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The War on PTSD

March 29, 2012 By:
Elyse Glickman, Jewish Exponent Feature
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With the recent return of the last American veterans from the Iraq War, the topic of post-traumatic stress disorder has been making headlines.

A recent Rand Corporation survey on PTSD showed an estimated 300,000 veterans of Iraq and Afghanistan suffered some form of the trauma or major depression.

The term PTSD was coined in the mid-1970s, thanks in part to the efforts of anti-Vietnam War activists, Vietnam Veterans Against the War and Chaim F. Shatan, who coined the term post-Vietnam Syndrome.

Reports of battle-associated stress reactions, however, date back to the 6th century BCE by Greek historian Herodotus.

Beyond the cases involving veterans, however, PTSD transcends age, gender, race and economic background and can be associated with any life-shattering traumas.

Philadelphia psychologist Tamar Chansky, founder and director of the Children's and Adult Center for OCD and Anxiety in Plymouth Meeting, has written four books that include discussion about its treatment.

She says that the first step to overcoming PTSD involves therapy that will help patients get a better grasp on why they feel the way they do. "Understanding that PTSD is a medical condition can help reduce the stigma and help offset the isolation many people feel, along with the reality that PTSD is a no-fault condition," asserts Chansky.

"The nature of PTSD is the interplay between the physiological, psychological and neurological. The behavior of a person with PTSD is an adaptation to what is happening to them in the brain, as it is" recalling what was "the best way to cope at the moment of trauma."

"It is about survival rather than viewing the event in a narrative context; at the time of the event, the brain was busy with getting through that moment."

When treating PTSD patients, Chansky sets out to help them understand the mechanism triggering their behaviors and fears, and to translate what they are experiencing into accurate and comforting language. From there, patients realize that what can feel so wrong is actually an expected, normal process of recovering from what they experience as a trauma.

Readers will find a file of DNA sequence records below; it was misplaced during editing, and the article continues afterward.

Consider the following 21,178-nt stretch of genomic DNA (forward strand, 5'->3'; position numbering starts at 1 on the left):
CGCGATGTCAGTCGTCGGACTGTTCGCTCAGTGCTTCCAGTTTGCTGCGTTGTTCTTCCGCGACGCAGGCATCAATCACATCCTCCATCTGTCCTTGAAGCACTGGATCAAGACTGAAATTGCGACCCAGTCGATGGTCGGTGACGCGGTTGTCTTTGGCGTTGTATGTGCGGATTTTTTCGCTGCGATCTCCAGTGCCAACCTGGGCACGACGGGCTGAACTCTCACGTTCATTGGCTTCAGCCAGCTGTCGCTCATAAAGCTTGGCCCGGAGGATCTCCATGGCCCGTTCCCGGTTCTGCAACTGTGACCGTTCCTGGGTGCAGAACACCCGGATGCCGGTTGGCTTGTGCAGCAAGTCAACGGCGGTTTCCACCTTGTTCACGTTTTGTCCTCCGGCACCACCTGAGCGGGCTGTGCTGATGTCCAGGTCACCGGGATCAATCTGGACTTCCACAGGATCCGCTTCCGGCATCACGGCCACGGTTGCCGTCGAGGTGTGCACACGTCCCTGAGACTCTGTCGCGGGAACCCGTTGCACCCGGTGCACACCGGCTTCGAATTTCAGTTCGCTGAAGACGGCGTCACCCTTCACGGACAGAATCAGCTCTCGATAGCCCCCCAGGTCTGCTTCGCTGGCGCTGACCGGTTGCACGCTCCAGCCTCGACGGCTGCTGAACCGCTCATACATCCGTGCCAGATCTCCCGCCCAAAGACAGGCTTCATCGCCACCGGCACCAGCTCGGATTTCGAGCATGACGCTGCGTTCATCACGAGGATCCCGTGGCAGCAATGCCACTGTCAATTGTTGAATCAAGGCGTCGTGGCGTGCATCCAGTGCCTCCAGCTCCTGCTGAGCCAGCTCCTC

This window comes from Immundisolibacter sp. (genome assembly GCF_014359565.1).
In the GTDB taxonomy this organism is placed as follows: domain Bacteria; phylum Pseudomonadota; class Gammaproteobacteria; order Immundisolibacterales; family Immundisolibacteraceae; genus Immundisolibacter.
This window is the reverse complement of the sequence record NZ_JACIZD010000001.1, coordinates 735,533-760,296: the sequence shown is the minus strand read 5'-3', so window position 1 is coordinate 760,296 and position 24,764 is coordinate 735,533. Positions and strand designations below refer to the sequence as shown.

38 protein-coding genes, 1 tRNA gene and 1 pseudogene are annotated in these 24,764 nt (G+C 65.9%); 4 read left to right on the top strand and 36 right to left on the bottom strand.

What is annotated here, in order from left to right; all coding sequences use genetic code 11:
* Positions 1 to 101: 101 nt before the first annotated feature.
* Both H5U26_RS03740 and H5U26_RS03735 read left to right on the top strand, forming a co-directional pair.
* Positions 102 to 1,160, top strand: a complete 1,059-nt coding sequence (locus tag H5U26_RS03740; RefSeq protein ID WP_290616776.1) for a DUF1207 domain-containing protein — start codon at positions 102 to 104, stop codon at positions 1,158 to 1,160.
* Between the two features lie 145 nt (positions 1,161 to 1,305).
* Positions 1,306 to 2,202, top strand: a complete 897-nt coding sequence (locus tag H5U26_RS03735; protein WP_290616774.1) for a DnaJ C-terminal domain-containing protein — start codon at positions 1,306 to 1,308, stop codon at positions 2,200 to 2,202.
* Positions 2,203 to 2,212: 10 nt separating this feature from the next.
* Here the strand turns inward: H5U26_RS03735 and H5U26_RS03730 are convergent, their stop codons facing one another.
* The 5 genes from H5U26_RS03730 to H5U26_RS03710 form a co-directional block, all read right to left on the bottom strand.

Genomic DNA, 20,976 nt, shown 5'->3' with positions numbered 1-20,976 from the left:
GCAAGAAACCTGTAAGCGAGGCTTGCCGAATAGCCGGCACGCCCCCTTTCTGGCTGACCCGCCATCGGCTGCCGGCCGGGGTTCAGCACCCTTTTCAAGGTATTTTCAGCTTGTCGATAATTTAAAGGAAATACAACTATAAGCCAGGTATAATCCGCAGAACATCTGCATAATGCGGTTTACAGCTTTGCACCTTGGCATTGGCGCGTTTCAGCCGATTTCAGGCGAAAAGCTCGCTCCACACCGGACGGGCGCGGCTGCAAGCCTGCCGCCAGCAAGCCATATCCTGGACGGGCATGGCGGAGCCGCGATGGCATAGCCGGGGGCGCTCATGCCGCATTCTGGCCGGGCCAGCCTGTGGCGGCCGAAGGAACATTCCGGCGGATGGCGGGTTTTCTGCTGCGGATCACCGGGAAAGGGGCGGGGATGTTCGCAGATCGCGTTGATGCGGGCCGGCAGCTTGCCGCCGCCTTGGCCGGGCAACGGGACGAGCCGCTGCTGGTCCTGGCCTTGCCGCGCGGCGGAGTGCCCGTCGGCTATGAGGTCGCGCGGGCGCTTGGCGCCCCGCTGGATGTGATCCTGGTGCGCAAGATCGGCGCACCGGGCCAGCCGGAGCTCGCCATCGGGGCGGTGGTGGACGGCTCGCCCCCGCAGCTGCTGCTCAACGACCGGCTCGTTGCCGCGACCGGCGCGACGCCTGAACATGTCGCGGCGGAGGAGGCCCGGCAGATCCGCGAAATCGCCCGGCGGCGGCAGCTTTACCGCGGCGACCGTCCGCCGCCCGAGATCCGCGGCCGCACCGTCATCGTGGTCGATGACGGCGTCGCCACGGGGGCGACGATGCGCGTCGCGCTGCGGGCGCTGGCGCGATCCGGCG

Once a patient reaches that point, suffering is reduced and his or her therapist can work more effectively to find a more permanent resolution to the problem, says Chansky.

"People have different ways of responding naturally to trauma, and for this reason," she says that trauma experts suggest "holding off on treatment for the first 30 days after a trauma so there is the potential for natural recovery from the memories."

However, Chansky adds, "there is a switch point that happens if memories don't fade within that time frame. This is what leads to 'familiar' PTSD behaviors like flashbacks. If things persist, the person needs to get treatment."

Texas-based psychologist Mary Ann Block, who was in Philadelphia recently teaming up with a colleague for an unrelated project, agrees with Chansky that all facets of what trigger and continue the effects of PTSD need to be examined before prescriptions are determined.

"When we look only at" treating what are the "psychological symptoms, there is nothing except for medications," Block laments. Since a number of these medications "have the risk of suicide as a side effect, the end result of taking the drug may be worse than the symptoms themselves.

"My philosophy when approaching any medical condition is to find the cause and fix the problem, not just cover symptoms with drugs."

How to do so? "This approach involves physical exams, lab work and even allergy testing. Giving a psychiatric diagnosis and a psychiatric drug is quick and easy, but to me, the practice of medicine is much more than that."

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